Tesla’s ‘Gigafactory’, which might be built in Germany’s Brandenburg province, will increase the American manufacturer’s European market share substantially. But apart from making vehicles, the company needs to look into the charger issue on the “old continent” too.
During the last three decades of the second millennium, there were huge qualitative differences between American-made cars and those made in Europe. They included technical aspects, the workmanship in the interiors, the economy and everything else.
A Decade Late
A 1979 Ford LTD Country Squire may have had a lot of room and a far better sound than cars made in Germany or France, but it sucked away way too much gasoline and was not exactly fit to race into curves. These giant U.S. cars were like cruise ships. There are still differences today. All attempts by American manufacturers get into the European market have either failed completely or their success was as moderate as it is for Chevrolet today.
Then Tesla came along. Elon Musik showed the Germans how to make headway with electric cars. While the Europeans were talking, he became active and triggered the electric revolution in the auto industry. Once Tesla’s success became evident, the Asians got to work too, while engineers in Europe continued talking and testing.
By now, the Germans are building excellent electric cars in the luxury segment, including the Mercedes EQC or the Porsche Taycan. Regarding more affordable models, the Europeans did not manage to match the range Tesla’s models offered. Now they are just starting to put their answers to the Californian approach into their showrooms, almost a decade late.
No Supercharger in Berlin
No wonder Tesla’s market share is growing in Germany, the country which builds the most advanced Diesel and gasoline-propelled cars in the world. But the Californians need to do more. They know. That factory they want to build in Grünheide, just outside Berlin, can only be a first step. Another thing is the infrastructure.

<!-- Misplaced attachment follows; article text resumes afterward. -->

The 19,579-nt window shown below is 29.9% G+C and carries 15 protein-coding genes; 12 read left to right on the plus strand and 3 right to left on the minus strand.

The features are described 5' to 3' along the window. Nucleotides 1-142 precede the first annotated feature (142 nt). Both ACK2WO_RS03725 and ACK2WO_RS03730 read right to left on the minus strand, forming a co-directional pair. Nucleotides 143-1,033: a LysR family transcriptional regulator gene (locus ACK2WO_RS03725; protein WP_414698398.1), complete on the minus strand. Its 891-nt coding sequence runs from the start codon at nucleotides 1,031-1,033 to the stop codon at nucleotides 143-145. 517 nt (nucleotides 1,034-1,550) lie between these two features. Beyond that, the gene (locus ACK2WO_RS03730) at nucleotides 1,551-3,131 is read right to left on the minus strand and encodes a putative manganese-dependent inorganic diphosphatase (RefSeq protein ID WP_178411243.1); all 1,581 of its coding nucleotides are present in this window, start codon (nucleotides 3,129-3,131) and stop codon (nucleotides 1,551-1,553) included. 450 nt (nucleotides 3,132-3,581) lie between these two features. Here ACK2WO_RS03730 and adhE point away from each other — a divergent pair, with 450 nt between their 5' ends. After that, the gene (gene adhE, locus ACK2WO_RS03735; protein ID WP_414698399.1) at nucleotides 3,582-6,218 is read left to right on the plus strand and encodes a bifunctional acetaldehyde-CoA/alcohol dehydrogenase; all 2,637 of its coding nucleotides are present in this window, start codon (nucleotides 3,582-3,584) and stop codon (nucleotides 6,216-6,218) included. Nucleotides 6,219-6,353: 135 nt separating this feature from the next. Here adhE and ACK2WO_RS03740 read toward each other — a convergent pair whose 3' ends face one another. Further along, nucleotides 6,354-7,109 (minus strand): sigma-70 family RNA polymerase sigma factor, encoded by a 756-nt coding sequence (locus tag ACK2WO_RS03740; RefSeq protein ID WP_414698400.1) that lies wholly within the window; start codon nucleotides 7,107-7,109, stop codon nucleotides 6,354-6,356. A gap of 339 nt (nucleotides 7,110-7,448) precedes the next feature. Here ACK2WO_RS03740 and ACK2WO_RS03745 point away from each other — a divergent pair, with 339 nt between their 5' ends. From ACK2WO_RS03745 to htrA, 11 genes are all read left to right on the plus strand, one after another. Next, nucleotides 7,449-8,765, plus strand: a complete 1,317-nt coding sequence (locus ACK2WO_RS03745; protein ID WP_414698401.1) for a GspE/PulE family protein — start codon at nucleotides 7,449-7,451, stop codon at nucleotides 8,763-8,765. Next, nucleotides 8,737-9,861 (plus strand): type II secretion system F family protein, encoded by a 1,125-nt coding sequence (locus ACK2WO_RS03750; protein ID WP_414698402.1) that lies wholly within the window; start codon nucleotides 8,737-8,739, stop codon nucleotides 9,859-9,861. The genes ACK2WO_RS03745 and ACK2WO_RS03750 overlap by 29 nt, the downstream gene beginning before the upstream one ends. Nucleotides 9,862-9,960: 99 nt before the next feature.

Tesla drivers in the United States are spoiled by now. In Germany, they are not. Berlin does not have a single Tesla Supercharger. The next one is located in Blankenfelde-Mahlow, a village in Brandenburg province, 37 kilometers (23 miles) from Grünheide, where the ‘Gigafactory’ will supposedly be erected, or 24 kilometers (15 miles) from Brandenburg Gate.
In all of Brandenburg, there are only 5 Tesla Superchargers, meaning most owners of those fascinating vehicles from California will have to use ‘Destination Charging’ available at certain hotels or restaurants, but those chargers are for guests only. Or they will need their own private chargers.
Public Chargers Blocked
Another option they have is to use public chargers for electric cars. But in Berlin the few stations available are usually blocked by rental E-Golfs. The situation is so bad that the only Tesla cab driver in the city is giving up now, according to a report by the ‘Bild’ tabloid. If it takes hours to find a vacant charger, there is an issue.
Regarding Tesla’s sales in Germany, they are generally increasing, but also jumping up and down in an uncontrolled way. In November of 2019, only 280 new Teslas were registered in the Federal Republic. That number is a lot lower than in should be, considering the more affordable Model 3 has been available for a while now. On the other hand, there is a sharp increase of 129.5 percent compared to November of 2018.
From January through November of this year, 9,581 new Teslas were registered in Germany. The number rose by 432 percent since last year, but the sales could have been better under normal circumstances. Tesla still seems to be following a priority approach in Europe.
Implementation Not Guaranteed
This means, they are reportedly sending all cars they have to the Netherlands as long as that country’s government still sponsors electric vehicle purchases with huge amounts. The program will end soon. As a result, sales in neighboring countries like Germany suffer. But aspects of this kind will be a thing of the past once that factory in Grünheide is in service.
At this stage, an implementation of the plan is still not guaranteed. While Germany’s Commerce Minister Peter Altmaier believes it will happen, Tesla turns out to be unpredictable. The ‘Tagesspiegel’ daily reports, the Californian company had officially pulled out of the Grünheide project a few months ago, just before jumping back into it a few days later.
As we know today, Elon Musk’s announcement in Berlin was preceded by long negotiations. Recently, the province of Brandenburg established a Tesla Task Force to facilitate the implementation of the Grünheide project, just outside the European capital without Superchargers.